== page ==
Press Release

On International Women’s Day, the IACHR Urges States to Refrain from Adopting Measures that Would Set Back Respect for and Protection of Women’s Rights

March 8, 2018

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Washington, D.C. - On the occasion of International Women’s Day, the Inter-American Commission on Human Rights (IACHR) encourages the States of the region to ensure that women, girls, and female adolescents can fully exercise their rights. It urges the States to refrain from adopting measures that would have a negative or regressive impact on respect for and protection of their fundamental rights.

Women in the region continue to face serious challenges when it comes to having their fundamental rights respected and protected, in a context of violence and structural, endemic discrimination against them. Specifically, there are high rates of gender-based homicides, disappearances, harassment, and sexual violence, among other forms of violence, and there are still serious obstacles that keep women from having timely access, without discrimination, to justice and to full redress and protection from such acts. At the same time, women also face barriers to obtaining proper access to education, information, and sexual and reproductive health services in a way that is impartial, timely, and culturally appropriate. Discrimination against women also hampers their access to equal opportunities for work and equal working conditions, and particularly access to the same pay as their male colleagues for work of equal value and access to a workplace free of sexual harassment.

These violations of the human rights of women have a differentiated impact on women who belong to historically excluded groups, such as women in a state of poverty, those who live in rural areas, indigenous and Afro-descendant women, women with disabilities, and women from the LGBTI community. And such violations take on a special dimension in the case of girls and adolescents.

The IACHR reaffirms that the gender perspective is a concept that shines a light on the position of inequality and structural subordination of women to men based on their gender, and it a critical tool to combat discrimination and violence against women, in accordance with inter-American standards in this area. In this regard, the Commission urges the States to prevent the influence of trends that seek to limit the rights of women, such as the troubling use of “gender ideology” as a pejorative reference to the gender perspective.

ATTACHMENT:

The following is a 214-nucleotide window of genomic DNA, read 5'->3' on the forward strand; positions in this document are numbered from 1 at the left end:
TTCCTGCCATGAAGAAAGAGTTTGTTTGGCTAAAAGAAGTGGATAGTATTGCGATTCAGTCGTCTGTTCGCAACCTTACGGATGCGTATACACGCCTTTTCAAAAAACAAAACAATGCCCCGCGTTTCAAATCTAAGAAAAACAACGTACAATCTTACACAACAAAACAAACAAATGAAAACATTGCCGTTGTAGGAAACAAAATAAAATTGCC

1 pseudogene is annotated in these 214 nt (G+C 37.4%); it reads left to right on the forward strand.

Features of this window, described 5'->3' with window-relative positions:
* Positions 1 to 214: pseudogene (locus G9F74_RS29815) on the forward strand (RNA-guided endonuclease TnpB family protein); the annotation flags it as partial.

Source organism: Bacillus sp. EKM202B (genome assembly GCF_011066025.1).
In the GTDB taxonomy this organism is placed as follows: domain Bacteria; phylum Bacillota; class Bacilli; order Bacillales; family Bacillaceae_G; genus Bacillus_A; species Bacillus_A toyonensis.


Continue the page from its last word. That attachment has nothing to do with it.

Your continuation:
The IACHR also urges the States to document, investigate, and punish emerging forms of violence against women, girls, and adolescents, such as sexual harassment, work harassment, obstetric violence, violence via technology and the internet, and human trafficking, to name a few.

Commissioner Margarette Macaulay, President of the IACHR and Rapporteur on the Rights of Women, has noted that “measures that represent a setback in States’ efforts to fulfill these obligations may constitute a violation of women’s human rights and therefore are unacceptable.”

The Commission stresses that the States should address the discriminatory social and cultural patterns underlying these practices. States also have the obligation to act with due diligence to prevent violence against women, girls, and adolescents; investigate, prosecute, and punish those responsible; and offer comprehensive redress to victims.

To help meet these obligations, during the 2017-2018 period the IACHR has decided to place special emphasis on actions designed to monitor the human rights situation of women in the region; contribute to the establishment and dissemination of standards and to the development of and follow-up to recommendations in this area; and provide any technical assistance that States or civil society organizations may need to move forward in the promotion of women’s rights.

A principal, autonomous body of the Organization of American States (OAS), the IACHR derives its mandate from the OAS Charter and the American Convention on Human Rights. The Inter-American Commission has a mandate to promote respect for and to defend human rights in the region and acts as a consultative body to the OAS in this area. The Commission is composed of seven independent members who are elected in an individual capacity by the OAS General Assembly and who do not represent their countries of origin or residence.

No. 044/18